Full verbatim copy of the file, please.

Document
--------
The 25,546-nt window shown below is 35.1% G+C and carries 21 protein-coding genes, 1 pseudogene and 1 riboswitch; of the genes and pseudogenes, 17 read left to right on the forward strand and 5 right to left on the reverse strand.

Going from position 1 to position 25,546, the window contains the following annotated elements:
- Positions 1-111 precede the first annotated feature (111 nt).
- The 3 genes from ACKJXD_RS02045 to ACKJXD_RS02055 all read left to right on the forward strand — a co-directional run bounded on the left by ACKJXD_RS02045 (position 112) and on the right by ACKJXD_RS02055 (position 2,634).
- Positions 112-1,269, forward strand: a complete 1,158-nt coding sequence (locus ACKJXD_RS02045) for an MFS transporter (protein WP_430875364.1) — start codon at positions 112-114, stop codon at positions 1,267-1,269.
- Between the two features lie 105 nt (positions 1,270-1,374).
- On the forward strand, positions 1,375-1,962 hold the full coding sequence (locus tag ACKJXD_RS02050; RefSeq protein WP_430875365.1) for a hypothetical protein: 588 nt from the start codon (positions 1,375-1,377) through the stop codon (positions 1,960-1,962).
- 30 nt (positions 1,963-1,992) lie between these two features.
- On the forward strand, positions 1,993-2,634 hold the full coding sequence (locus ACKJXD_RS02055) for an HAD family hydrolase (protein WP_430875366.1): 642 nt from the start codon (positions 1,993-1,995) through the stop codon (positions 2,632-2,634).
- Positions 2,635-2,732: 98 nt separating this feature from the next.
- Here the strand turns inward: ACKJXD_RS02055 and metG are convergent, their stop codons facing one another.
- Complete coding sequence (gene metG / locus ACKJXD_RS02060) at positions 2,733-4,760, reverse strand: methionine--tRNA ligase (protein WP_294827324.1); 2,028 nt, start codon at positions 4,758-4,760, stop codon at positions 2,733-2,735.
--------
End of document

The 25,546-nt window shown below is 35.1% G+C and carries 21 protein-coding genes, 1 pseudogene and 1 riboswitch; of the genes and pseudogenes, 17 read left to right on the forward strand and 5 right to left on the reverse strand.

Going from position 1 to position 25,546, the window contains the following annotated elements:
- Positions 1-111 precede the first annotated feature (111 nt).
- The 3 genes from ACKJXD_RS02045 to ACKJXD_RS02055 all read left to right on the forward strand — a co-directional run bounded on the left by ACKJXD_RS02045 (position 112) and on the right by ACKJXD_RS02055 (position 2,634).
- Positions 112-1,269, forward strand: a complete 1,158-nt coding sequence (locus ACKJXD_RS02045) for an MFS transporter (protein WP_430875364.1) — start codon at positions 112-114, stop codon at positions 1,267-1,269.
- Between the two features lie 105 nt (positions 1,270-1,374).
- On the forward strand, positions 1,375-1,962 hold the full coding sequence (locus tag ACKJXD_RS02050; RefSeq protein WP_430875365.1) for a hypothetical protein: 588 nt from the start codon (positions 1,375-1,377) through the stop codon (positions 1,960-1,962).
- 30 nt (positions 1,963-1,992) lie between these two features.
- On the forward strand, positions 1,993-2,634 hold the full coding sequence (locus ACKJXD_RS02055) for an HAD family hydrolase (protein WP_430875366.1): 642 nt from the start codon (positions 1,993-1,995) through the stop codon (positions 2,632-2,634).
- Positions 2,635-2,732: 98 nt separating this feature from the next.
- Here the strand turns inward: ACKJXD_RS02055 and metG are convergent, their stop codons facing one another.
- Complete coding sequence (gene metG / locus ACKJXD_RS02060) at positions 2,733-4,760, reverse strand: methionine--tRNA ligase (protein WP_294827324.1); 2,028 nt, start codon at positions 4,758-4,760, stop codon at positions 2,733-2,735.